If and only if then means that I have to show an equivalence. I could prove one implication, but not the other. The solutions says:

A relation $z_3-z_1=r(z_2-z_1)$ with $r\in\mathbb{R}$ is equivalent to say the vectors $z_3-z_1$ and $z_2-z_1$ are $\mathbb{R}-$linear dependent

Now I have understood that $z_3-z_1$ and $z_2-z_1$ are vectors and that they are also linearly dependent. But how does this answer the question? Where is the straight line and what can I say about the points $z_1,z_2,z_3$?

Here are my results so far:

Suppose $z_1,z_2,z_3$ are on a straight line.

We have to show that the points are $z_3-z_1$ and $z_2-z_1$ are on the same straight line as the points just mentioned.

The following applies $z_3=az_1$

and thus $z_3-z_1=az_1-z_1=(a-1)z_1$

So the point $z_3-z_1$ also lies on the straight line.

You can argue similarly with the other point. So both points are on the straight line and because of this a $r\in\mathbb{R}$ also exists so that $r(z_2-z_1)=z_3-z_1$ applies.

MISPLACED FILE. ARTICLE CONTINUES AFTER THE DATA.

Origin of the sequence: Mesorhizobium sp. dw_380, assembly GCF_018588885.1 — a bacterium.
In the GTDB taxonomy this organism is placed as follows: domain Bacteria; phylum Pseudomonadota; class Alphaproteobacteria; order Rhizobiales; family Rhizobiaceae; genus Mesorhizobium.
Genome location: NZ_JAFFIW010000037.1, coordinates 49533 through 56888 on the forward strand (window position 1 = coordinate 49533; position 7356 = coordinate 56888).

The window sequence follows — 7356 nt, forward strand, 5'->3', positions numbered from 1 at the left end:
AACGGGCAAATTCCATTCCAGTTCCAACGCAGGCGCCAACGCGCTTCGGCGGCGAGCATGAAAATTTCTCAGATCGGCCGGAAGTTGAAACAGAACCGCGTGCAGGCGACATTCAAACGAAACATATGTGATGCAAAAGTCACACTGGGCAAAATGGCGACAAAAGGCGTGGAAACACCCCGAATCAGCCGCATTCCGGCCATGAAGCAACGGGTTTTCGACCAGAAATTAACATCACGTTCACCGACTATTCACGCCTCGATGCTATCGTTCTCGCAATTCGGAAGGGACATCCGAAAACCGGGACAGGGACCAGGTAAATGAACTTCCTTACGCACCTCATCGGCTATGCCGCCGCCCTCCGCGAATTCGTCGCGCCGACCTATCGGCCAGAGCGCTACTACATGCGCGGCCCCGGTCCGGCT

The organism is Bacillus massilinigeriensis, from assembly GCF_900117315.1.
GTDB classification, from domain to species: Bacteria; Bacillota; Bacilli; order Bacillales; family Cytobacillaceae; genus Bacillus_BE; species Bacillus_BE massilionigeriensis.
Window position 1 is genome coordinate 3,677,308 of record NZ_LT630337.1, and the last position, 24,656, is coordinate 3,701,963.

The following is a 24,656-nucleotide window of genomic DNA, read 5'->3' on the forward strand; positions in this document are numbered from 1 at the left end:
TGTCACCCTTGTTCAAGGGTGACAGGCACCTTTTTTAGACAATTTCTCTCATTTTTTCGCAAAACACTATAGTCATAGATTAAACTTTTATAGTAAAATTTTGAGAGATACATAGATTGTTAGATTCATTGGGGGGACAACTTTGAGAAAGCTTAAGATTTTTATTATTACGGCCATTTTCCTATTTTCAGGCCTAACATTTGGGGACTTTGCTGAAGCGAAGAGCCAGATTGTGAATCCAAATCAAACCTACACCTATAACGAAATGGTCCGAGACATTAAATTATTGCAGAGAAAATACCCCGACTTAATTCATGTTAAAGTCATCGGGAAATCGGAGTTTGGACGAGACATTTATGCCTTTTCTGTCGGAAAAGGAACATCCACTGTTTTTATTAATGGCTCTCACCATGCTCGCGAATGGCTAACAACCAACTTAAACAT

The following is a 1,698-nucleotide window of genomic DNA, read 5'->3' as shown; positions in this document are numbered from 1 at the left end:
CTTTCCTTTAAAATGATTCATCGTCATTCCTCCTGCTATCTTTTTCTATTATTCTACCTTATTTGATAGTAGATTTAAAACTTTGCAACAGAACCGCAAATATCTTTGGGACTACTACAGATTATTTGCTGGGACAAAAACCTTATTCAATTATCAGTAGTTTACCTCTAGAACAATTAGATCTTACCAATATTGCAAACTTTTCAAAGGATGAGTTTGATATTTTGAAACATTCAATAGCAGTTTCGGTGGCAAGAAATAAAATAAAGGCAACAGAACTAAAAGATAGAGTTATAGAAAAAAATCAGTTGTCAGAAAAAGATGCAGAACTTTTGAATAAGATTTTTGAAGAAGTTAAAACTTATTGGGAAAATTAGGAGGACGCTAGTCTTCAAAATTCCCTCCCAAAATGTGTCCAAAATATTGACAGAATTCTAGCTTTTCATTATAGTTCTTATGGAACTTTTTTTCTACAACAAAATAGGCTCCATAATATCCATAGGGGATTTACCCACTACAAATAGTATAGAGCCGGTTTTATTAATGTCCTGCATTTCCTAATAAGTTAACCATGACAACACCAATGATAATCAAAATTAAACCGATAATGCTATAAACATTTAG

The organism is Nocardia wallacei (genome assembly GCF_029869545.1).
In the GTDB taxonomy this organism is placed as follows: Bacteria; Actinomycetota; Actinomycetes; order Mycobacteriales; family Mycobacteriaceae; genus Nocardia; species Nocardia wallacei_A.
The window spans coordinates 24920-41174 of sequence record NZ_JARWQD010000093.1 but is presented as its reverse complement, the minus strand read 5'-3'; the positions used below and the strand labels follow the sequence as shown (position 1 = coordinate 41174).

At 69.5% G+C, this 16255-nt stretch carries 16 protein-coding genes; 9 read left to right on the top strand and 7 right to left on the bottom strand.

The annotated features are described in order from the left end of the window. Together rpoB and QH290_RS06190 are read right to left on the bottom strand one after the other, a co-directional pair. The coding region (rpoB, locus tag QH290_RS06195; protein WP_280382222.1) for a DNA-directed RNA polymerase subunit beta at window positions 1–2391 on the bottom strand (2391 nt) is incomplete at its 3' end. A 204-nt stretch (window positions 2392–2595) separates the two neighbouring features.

I could not prove the other implication

My thoughts so far on this are:

If $r(z_2-z_1)=z_3-z_1$ then the points must be $z_2-z_1$ and $z_3-z_1$ on a straight line. If you add location vectors of points of a straight line you get a location vector for a new point on the same straight line.

So I added the two location vectors and got :


So the point $z_3-z_2$ is on the straight line again.

I then continued to add the location vectors of the 3 points I have so that I can show that at least one of the points $(z_1,z_2,z_3)$ can be represented as a sum.

But I didn't make it, I looked into the solutions and expected to find the identity $r(z_2-z_1)=z_3-z_1$ I took advantage of him.

My approach must have been a wrong one, I hope someone can explain the solution to me so that I can at least comprehend this implication.


If there is a real number $r$ such that $z_3-z_1=r(z_2-z_1)$, then consider the straight line$$R=\{z_1+t(z_2-z_1)\,|\,t\in\mathbb{R}\}.$$Then $z_1,z_2,z_3\in R$. In fact:

  • if you take $t=0$, you deduce that $z_1\in R$;
  • if you take $t=1$, you deduce that $z_2\in R$;
  • if you take $t=r$, you deduce that $z_3\in R$.

Can you take it from here?


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